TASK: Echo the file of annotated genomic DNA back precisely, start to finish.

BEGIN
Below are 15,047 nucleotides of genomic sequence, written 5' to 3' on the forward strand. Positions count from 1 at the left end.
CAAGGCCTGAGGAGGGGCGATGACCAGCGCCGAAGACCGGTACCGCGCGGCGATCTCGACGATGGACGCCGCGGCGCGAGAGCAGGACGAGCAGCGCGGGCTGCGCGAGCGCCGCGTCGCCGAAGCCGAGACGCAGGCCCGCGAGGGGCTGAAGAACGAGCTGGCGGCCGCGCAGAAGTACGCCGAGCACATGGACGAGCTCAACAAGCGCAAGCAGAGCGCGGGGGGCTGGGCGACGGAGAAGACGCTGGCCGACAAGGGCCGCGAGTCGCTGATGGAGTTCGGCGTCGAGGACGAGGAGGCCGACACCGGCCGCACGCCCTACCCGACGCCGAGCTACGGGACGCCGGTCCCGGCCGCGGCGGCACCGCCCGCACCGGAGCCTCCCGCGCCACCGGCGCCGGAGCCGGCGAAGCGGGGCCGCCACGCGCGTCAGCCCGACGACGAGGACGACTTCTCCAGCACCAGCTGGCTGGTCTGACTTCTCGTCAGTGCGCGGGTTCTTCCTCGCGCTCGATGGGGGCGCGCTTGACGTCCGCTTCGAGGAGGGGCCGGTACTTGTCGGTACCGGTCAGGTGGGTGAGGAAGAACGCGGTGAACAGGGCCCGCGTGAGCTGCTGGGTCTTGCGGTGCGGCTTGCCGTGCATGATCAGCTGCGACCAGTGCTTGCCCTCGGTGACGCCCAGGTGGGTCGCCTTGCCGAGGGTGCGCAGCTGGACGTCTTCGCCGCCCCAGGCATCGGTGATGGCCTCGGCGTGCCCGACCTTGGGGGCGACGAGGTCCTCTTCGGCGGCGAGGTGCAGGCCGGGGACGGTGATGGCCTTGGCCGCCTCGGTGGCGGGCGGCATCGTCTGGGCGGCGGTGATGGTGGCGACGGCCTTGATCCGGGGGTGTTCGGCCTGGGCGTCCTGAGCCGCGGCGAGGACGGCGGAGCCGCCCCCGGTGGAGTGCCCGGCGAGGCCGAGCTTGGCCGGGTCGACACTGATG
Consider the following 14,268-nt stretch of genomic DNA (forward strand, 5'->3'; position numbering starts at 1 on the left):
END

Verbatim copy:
Below are 15,047 nucleotides of genomic sequence, written 5' to 3' on the forward strand. Positions count from 1 at the left end.
CAAGGCCTGAGGAGGGGCGATGACCAGCGCCGAAGACCGGTACCGCGCGGCGATCTCGACGATGGACGCCGCGGCGCGAGAGCAGGACGAGCAGCGCGGGCTGCGCGAGCGCCGCGTCGCCGAAGCCGAGACGCAGGCCCGCGAGGGGCTGAAGAACGAGCTGGCGGCCGCGCAGAAGTACGCCGAGCACATGGACGAGCTCAACAAGCGCAAGCAGAGCGCGGGGGGCTGGGCGACGGAGAAGACGCTGGCCGACAAGGGCCGCGAGTCGCTGATGGAGTTCGGCGTCGAGGACGAGGAGGCCGACACCGGCCGCACGCCCTACCCGACGCCGAGCTACGGGACGCCGGTCCCGGCCGCGGCGGCACCGCCCGCACCGGAGCCTCCCGCGCCACCGGCGCCGGAGCCGGCGAAGCGGGGCCGCCACGCGCGTCAGCCCGACGACGAGGACGACTTCTCCAGCACCAGCTGGCTGGTCTGACTTCTCGTCAGTGCGCGGGTTCTTCCTCGCGCTCGATGGGGGCGCGCTTGACGTCCGCTTCGAGGAGGGGCCGGTACTTGTCGGTACCGGTCAGGTGGGTGAGGAAGAACGCGGTGAACAGGGCCCGCGTGAGCTGCTGGGTCTTGCGGTGCGGCTTGCCGTGCATGATCAGCTGCGACCAGTGCTTGCCCTCGGTGACGCCCAGGTGGGTCGCCTTGCCGAGGGTGCGCAGCTGGACGTCTTCGCCGCCCCAGGCATCGGTGATGGCCTCGGCGTGCCCGACCTTGGGGGCGACGAGGTCCTCTTCGGCGGCGAGGTGCAGGCCGGGGACGGTGATGGCCTTGGCCGCCTCGGTGGCGGGCGGCATCGTCTGGGCGGCGGTGATGGTGGCGACGGCCTTGATCCGGGGGTGTTCGGCCTGGGCGTCCTGAGCCGCGGCGAGGACGGCGGAGCCGCCCCCGGTGGAGTGCCCGGCGAGGCCGAGCTTGGCCGGGTCGACACTGATG
Consider the following 14,268-nt stretch of genomic DNA (forward strand, 5'->3'; position numbering starts at 1 on the left):